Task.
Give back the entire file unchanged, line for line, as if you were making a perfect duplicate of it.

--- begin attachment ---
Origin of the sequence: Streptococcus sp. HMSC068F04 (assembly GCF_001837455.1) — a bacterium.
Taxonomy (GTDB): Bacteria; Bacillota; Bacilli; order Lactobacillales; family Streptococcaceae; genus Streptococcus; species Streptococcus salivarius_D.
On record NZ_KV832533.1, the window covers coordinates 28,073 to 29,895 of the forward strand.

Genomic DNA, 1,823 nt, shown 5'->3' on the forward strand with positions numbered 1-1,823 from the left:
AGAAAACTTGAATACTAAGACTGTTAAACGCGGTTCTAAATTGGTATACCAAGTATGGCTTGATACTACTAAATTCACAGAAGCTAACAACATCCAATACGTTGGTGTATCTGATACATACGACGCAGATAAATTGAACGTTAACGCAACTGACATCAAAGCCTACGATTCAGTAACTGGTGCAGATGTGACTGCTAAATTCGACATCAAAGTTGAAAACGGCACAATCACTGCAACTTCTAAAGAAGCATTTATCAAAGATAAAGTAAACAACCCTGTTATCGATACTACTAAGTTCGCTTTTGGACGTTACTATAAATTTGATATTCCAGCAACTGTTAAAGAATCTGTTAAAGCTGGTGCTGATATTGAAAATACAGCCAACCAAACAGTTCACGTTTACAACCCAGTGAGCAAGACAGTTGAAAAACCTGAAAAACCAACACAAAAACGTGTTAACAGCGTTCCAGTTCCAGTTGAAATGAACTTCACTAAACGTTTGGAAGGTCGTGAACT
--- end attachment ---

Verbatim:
Origin of the sequence: Streptococcus sp. HMSC068F04 (assembly GCF_001837455.1) — a bacterium.
Taxonomy (GTDB): Bacteria; Bacillota; Bacilli; order Lactobacillales; family Streptococcaceae; genus Streptococcus; species Streptococcus salivarius_D.
On record NZ_KV832533.1, the window covers coordinates 28,073 to 29,895 of the forward strand.

Genomic DNA, 1,823 nt, shown 5'->3' on the forward strand with positions numbered 1-1,823 from the left:
AGAAAACTTGAATACTAAGACTGTTAAACGCGGTTCTAAATTGGTATACCAAGTATGGCTTGATACTACTAAATTCACAGAAGCTAACAACATCCAATACGTTGGTGTATCTGATACATACGACGCAGATAAATTGAACGTTAACGCAACTGACATCAAAGCCTACGATTCAGTAACTGGTGCAGATGTGACTGCTAAATTCGACATCAAAGTTGAAAACGGCACAATCACTGCAACTTCTAAAGAAGCATTTATCAAAGATAAAGTAAACAACCCTGTTATCGATACTACTAAGTTCGCTTTTGGACGTTACTATAAATTTGATATTCCAGCAACTGTTAAAGAATCTGTTAAAGCTGGTGCTGATATTGAAAATACAGCCAACCAAACAGTTCACGTTTACAACCCAGTGAGCAAGACAGTTGAAAAACCTGAAAAACCAACACAAAAACGTGTTAACAGCGTTCCAGTTCCAGTTGAAATGAACTTCACTAAACGTTTGGAAGGTCGTGAACT